We think it's important for our target audience to see themselves in the project. The population affected most is young minority men, so we made sure to cast accordingly. We're also proud to include kink-positive and poly-positive scenes.
Chris Tipton-King, the San Francisco filmmaker behind the project, put up over $10,000 of his own cash to get the project started. There's been an amazing outpouring of support from the SF filmmaking community, from actors working for minimum wage to crew volunteering their time and equipment because they believe in the project. San Francisco AIDS Foundation's Strut community health and wellness center generously donated use of their space to shoot in. If this were a commercially-backed project, it would have to have a budget of over $250,000!
We hope to use this round of funding to get the series to completion: your contributions will fund things like editing, music licensing, motion graphics, color grading, sound design, mixing, etc…. But most importantly, it'll fund the online advertising through Google, Facebook and YouTube to get the videos seen by the people who need to see them.
We hope you share our vision for a sex-positive world with no new infections, no stigma and no shame. Help us make a difference!
PS: Please help us by sharing this page with your friends!
*The number quoted in the fundraising video is 5%, recent data suggests 12%—but that's still too low!
We've got some great stretch goals in mind, and we'll announce specifics as we gain momentum. We'd love to expand our ad buys, hold public screenings and more!
See the column on the right for how to score one of these sweet rewards created for our awesome backers.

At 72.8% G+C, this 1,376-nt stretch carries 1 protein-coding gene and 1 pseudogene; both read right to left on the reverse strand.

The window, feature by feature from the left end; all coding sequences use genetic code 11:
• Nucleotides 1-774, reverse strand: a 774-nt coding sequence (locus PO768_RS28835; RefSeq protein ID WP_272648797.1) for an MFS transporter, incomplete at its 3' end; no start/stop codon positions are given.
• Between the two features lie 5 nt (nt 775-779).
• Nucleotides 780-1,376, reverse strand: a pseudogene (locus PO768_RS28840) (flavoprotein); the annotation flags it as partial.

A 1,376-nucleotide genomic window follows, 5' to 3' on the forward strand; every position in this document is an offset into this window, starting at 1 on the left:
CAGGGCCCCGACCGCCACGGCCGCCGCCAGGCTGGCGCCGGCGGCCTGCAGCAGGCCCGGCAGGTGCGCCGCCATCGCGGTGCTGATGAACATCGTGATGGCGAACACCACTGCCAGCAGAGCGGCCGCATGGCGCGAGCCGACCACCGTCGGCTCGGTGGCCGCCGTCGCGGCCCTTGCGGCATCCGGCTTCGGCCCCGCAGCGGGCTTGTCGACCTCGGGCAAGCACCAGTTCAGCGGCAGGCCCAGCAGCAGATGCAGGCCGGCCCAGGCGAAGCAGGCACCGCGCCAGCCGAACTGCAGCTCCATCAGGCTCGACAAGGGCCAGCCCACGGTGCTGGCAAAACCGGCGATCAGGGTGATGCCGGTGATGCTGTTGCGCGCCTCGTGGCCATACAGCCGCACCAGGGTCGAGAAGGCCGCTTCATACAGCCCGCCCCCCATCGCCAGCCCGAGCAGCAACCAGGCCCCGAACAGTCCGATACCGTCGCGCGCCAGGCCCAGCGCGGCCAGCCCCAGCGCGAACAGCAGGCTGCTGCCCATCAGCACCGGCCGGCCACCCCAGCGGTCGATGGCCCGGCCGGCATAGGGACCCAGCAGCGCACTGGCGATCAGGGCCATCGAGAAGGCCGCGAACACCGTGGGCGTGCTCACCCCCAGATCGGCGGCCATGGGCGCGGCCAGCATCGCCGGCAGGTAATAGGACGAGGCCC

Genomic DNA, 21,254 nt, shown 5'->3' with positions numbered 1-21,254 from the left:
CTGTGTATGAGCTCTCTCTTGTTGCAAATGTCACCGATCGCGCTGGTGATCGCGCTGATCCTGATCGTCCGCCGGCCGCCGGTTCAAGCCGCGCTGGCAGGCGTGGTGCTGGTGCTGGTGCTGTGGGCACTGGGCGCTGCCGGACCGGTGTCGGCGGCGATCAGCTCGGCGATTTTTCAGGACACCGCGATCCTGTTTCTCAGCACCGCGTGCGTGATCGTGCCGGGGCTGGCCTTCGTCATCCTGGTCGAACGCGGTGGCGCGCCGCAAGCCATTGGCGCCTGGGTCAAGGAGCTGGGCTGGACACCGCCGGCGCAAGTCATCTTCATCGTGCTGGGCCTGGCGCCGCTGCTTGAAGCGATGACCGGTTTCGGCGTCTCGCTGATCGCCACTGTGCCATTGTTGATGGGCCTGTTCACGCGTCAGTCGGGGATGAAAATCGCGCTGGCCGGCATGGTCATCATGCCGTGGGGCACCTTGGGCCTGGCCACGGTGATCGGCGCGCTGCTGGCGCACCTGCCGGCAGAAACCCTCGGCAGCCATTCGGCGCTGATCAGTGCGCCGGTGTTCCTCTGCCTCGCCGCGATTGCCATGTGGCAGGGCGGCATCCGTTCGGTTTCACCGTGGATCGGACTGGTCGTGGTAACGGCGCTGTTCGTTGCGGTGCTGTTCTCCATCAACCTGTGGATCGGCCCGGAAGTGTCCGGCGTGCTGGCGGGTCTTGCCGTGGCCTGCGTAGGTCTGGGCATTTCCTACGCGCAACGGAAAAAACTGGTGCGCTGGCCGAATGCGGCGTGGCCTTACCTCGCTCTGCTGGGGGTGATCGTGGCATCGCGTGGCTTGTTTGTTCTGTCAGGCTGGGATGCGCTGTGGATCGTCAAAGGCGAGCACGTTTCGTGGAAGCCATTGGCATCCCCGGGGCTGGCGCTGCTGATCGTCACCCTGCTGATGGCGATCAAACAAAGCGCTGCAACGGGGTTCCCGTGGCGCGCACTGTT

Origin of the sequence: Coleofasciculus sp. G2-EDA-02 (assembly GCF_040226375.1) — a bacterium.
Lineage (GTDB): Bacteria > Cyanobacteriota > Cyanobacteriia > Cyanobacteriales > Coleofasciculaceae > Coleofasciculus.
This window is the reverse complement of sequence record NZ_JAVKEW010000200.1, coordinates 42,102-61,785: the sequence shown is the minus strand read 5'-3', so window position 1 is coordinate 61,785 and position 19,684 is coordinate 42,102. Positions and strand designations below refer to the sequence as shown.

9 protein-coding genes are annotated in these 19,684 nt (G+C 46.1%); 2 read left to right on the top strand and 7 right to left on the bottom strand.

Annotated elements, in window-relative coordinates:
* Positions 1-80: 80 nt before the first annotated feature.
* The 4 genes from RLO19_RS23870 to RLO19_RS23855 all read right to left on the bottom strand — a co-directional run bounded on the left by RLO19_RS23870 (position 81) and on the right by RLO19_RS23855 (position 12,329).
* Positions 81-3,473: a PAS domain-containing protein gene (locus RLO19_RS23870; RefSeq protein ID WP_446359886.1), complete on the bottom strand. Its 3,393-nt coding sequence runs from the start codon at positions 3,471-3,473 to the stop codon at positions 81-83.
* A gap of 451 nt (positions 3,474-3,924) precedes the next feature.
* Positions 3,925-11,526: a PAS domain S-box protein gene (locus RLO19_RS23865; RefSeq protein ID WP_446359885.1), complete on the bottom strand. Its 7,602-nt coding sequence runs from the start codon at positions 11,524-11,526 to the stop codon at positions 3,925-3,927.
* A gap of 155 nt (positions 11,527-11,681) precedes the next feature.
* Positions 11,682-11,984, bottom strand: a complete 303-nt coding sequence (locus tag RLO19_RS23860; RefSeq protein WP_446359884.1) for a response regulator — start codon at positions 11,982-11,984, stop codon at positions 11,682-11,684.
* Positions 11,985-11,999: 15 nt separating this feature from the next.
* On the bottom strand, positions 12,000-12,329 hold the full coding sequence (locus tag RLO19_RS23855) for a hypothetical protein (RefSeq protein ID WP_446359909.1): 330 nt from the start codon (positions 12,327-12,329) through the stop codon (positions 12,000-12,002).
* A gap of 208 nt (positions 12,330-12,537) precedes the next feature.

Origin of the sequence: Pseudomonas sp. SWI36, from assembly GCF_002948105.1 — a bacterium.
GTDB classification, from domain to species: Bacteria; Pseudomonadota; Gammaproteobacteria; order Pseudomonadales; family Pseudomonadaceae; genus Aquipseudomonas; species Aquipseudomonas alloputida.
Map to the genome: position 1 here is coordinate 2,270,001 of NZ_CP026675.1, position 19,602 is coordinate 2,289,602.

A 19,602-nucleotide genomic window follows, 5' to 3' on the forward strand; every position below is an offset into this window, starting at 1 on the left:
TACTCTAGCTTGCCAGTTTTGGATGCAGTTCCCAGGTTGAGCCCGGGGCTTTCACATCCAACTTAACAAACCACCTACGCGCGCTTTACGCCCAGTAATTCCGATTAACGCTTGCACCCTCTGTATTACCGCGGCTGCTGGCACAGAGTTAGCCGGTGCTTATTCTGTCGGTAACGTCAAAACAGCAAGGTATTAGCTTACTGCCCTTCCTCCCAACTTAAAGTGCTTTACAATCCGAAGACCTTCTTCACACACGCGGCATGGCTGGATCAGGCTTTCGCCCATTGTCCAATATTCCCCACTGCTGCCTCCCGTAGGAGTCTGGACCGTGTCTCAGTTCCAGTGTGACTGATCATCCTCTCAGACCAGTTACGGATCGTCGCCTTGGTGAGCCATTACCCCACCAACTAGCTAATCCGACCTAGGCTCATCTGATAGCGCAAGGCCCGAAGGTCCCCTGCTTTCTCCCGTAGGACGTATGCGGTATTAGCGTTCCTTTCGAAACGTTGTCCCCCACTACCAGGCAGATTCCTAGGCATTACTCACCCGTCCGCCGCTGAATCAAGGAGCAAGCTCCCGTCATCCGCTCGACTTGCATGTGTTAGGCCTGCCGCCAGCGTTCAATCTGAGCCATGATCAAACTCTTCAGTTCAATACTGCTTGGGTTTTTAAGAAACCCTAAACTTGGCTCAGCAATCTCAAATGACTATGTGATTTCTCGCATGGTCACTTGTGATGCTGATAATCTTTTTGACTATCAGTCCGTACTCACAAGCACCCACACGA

**Reward designs and project content subject to change
Chris Tipton-King, writer/producer/director/editor, is a San Francisco-based filmmaker whose work has been featured at featured at over twenty festivals across the globe. He also co-founded a production company that counts the San Francisco Museum of Modern art as one of its clients. You can watch one of his previous shorts, Boys & Girls, here.
Robyn Kopp, co-producer and co-director, brings her considerable skill in managing talent, time and resources to the project, and collaborates on major creative decisions. She spends her weekdays as an assistant producer and assistant editor at Actual Films, the production company behind the new sequel to An Inconvenient Truth, An Inconvenient Sequel: Truth to Power, headed to theaters in July.
Director of Photography John Kiffmeyer once played in a well known rock band, but his true calling has been his second act as master of light & lens. We always wanted the project to be well-shot, but John brought it to an entirely new level. Notable credits include the Sundance-premiered, Jamie Redford-helmed doc The Big Picture: Rethinking Dyslexia.
Many others have contributed time and talent so far—look for their names in the credits!
Risks and challenges
The film is already in the can at this point, so the toughest part is over! But it does no good to have the footage sit on a hard drive, and that's where we need your help.
The only possible delay we foresee is if the director's day-job doing corporate filmmaking gets too busy and puts the post production work behind schedule. With enough funding, he can afford to devote more time to the project.Learn about accountability on Kickstarter
- (28 days)